In addition to verifying that these models are meeting requirements and serving their intended purposes, the process of analyzing and validating the consistency and predictive power of risk rating models also can deliver significant added benefits to a lending organization.
In practice, some credit risk rating models are primarily subjective, and thus difficult to validate, while others are statistically or mathematically based. Many organizations today are moving toward employing some type of scorecard methodology, which combines both subjective and statistical components.
An effective credit risk rating model will take into account a variety of factors. Exhibit 1 shows a simple example of how such a scorecard might be structured for commercial lending purposes, assigning point values to various factors that reflect the relative degree of risk posed by a commercial credit customer.
Obviously, this example is illustrative only. Every organization must develop its own rating criteria, along with the relative values assigned to the various factors. The larger point is that the numerical values produced by this type of scorecard will provide a foundation for objective analysis of risk on both an account-level and portfoliowide basis. Model validation is necessary to confirm that scorecard factors are effectively capturing the risk, that methods used to develop models are conceptually sound, and that any underlying data is reasonably sourced and accurate.
After the 2008 financial crisis intensified concerns over model performance, the OCC updated its guidance in OCC Bulletin 2011-12. Working in concert with the Board of Governors of the Federal Reserve System, the more recent guidance spells out the elements of a sound program for effective management of risks associated with the use of quantitative models in bank decision-making. In addition to model validation, the 2011 guidance also addresses the underlying governance components, such as the establishment of prudent model risk management policies, documentation, and ongoing monitoring. This regulatory attention sometimes leads organizations to regard model risk management as primarily a compliance concern. However, regulatory compliance is only a small part of the picture.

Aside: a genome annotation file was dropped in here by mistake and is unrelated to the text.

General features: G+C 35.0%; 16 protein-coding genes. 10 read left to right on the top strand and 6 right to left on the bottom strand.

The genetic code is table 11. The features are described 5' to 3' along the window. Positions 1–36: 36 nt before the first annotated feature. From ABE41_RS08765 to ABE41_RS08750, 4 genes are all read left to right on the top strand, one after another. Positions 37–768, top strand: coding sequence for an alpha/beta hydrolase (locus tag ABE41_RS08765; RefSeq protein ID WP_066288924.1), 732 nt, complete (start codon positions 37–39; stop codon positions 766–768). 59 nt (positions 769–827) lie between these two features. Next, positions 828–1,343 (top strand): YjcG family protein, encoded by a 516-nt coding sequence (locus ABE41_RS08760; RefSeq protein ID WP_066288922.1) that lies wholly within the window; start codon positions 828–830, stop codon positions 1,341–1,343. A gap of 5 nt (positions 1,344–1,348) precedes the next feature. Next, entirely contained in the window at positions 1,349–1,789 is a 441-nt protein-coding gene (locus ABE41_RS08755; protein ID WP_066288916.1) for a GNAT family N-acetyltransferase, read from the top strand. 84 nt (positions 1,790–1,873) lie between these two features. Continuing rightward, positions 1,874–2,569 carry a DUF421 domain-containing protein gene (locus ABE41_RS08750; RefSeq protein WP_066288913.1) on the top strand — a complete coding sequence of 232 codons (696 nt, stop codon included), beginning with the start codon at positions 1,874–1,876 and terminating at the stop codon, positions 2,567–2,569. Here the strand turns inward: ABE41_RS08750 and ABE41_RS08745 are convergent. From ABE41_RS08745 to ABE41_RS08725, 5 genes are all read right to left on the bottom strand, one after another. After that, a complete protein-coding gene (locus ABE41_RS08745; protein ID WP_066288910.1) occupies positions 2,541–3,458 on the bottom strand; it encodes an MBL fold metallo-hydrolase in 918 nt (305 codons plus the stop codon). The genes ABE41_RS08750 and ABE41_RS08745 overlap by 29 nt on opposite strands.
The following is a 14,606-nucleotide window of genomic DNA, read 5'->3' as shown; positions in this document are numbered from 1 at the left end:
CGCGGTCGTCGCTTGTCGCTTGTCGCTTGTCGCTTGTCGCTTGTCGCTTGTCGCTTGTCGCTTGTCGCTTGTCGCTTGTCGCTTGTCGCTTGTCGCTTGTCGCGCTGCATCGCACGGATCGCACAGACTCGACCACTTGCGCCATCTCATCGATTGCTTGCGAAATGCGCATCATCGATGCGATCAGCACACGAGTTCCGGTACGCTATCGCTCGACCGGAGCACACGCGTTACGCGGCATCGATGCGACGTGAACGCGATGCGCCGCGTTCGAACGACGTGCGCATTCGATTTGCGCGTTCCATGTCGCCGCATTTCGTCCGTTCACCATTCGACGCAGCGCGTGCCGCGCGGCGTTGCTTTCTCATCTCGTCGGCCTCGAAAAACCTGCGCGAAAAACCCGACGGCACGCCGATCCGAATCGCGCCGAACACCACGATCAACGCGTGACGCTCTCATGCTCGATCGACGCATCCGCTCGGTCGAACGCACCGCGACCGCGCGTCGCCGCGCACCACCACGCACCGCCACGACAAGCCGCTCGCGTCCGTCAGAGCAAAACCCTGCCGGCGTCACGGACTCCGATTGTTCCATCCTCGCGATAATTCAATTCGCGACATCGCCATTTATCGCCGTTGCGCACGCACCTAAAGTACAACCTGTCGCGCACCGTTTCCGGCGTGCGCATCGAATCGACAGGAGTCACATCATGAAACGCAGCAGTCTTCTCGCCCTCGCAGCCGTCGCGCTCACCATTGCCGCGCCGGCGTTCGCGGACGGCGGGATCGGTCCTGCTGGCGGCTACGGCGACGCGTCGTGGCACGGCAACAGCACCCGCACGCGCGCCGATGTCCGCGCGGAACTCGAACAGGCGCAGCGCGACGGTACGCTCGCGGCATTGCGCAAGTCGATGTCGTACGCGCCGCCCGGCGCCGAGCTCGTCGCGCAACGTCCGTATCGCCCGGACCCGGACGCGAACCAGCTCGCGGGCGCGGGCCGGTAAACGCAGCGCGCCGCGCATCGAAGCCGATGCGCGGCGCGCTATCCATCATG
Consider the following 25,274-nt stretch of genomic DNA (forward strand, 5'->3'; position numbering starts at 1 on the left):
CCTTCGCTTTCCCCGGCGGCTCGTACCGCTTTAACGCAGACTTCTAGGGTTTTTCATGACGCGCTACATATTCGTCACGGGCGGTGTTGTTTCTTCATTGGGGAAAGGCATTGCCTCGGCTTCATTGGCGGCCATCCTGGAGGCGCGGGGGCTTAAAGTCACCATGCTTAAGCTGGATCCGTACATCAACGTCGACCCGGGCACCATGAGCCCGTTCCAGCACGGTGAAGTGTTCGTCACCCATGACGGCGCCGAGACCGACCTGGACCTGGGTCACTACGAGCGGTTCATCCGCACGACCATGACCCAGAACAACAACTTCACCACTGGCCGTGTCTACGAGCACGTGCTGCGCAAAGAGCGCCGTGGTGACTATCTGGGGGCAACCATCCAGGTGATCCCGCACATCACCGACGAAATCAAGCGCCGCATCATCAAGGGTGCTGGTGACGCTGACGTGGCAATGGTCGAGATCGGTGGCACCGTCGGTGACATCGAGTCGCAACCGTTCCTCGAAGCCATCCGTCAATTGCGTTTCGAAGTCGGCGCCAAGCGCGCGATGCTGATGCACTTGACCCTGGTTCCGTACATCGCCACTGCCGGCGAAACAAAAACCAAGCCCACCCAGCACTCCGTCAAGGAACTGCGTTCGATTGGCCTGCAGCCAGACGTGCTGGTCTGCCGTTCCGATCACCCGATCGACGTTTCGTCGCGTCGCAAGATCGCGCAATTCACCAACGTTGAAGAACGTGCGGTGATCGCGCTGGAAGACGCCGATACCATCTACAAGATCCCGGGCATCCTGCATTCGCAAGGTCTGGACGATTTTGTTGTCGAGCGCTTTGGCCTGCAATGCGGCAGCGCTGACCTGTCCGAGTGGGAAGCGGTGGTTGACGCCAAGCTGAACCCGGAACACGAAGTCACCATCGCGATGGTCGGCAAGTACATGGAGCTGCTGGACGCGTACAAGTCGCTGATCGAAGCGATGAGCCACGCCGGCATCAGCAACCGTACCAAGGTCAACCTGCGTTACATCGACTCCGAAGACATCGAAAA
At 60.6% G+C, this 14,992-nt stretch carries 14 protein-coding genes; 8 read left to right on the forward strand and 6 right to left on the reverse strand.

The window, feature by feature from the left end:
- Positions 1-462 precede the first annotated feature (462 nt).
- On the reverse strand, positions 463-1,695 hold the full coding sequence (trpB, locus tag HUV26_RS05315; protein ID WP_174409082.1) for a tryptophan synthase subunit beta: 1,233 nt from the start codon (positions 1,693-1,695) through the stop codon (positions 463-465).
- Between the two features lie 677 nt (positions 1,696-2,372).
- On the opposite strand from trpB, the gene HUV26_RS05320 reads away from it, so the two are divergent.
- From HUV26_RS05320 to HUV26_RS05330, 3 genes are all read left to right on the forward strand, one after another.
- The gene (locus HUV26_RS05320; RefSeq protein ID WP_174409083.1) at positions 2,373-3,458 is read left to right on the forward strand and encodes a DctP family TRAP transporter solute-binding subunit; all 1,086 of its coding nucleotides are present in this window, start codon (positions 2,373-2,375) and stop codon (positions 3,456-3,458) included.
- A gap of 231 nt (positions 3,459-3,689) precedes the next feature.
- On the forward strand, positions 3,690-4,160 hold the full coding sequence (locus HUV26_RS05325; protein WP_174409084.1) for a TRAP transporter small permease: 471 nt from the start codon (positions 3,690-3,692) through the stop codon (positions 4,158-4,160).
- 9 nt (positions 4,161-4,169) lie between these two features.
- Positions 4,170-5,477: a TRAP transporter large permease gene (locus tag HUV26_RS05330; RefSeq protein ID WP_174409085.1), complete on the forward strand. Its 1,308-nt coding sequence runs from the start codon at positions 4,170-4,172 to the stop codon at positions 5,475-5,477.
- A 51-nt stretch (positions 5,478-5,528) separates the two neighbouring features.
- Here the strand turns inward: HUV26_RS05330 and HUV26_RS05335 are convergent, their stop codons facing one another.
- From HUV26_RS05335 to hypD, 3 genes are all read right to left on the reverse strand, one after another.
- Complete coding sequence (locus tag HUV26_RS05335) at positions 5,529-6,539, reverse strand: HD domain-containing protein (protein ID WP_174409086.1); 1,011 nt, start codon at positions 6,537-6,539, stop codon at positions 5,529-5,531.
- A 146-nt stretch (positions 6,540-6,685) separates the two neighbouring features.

For example, credit risk rating models can be used for risk-based pricing, which serve as “guardrails” to help an organization stay within its defined profitability tolerances in the pricing of its products and services. They also can provide a useful foundation for sensitivity analysis by helping management understand how portfolio risk changes when certain borrower profiles shift in either a positive or negative direction.
Credit risk rating models also figure prominently in stress testing. Many model attributes have established statistical relationships with macroeconomic factors, and might be directly affected by the prescribed economic scenarios used in the course of Dodd-Frank Act stress testing (DFAST) and Comprehensive Capital Analysis and Review (CCAR) reporting.
The coming transition to a current expected credit loss (CECL) methodology for calculating impairment adds another potential application of credit risk rating models. The lifetime probability of default (PD) and loss given default estimates that are used in a CECL-based environment might be calculated using similar methodologies deployed for credit risk rating models.
Although a bank could choose to adopt similar risk models that it uses for underwriting decisions to make its CECL loan provisioning calculations, those models must be validated separately for their new purpose in the CECL process. In addition to validating the individual models that are used to evaluate risk in various portfolio elements (such as the commercial and industrial portfolio or commercial real estate portfolio), it is important to also understand how all of these individual models are coming together in the overall calculation of reserves under the respective CECL methodologies.
As Exhibit 2 demonstrates, either type of error presents risk at both the individual loan level and portfoliowide.
If a model predicts a lower risk of default than actually occurs, the bank risks loss of principal, interest, and fees, as well as higher recovery costs and an overstatement of the fair value of the portfolio. On the other hand, predicting a higher risk of default could lead to noncompetitive bidding, loss of potential profits, and an understatement of fair value.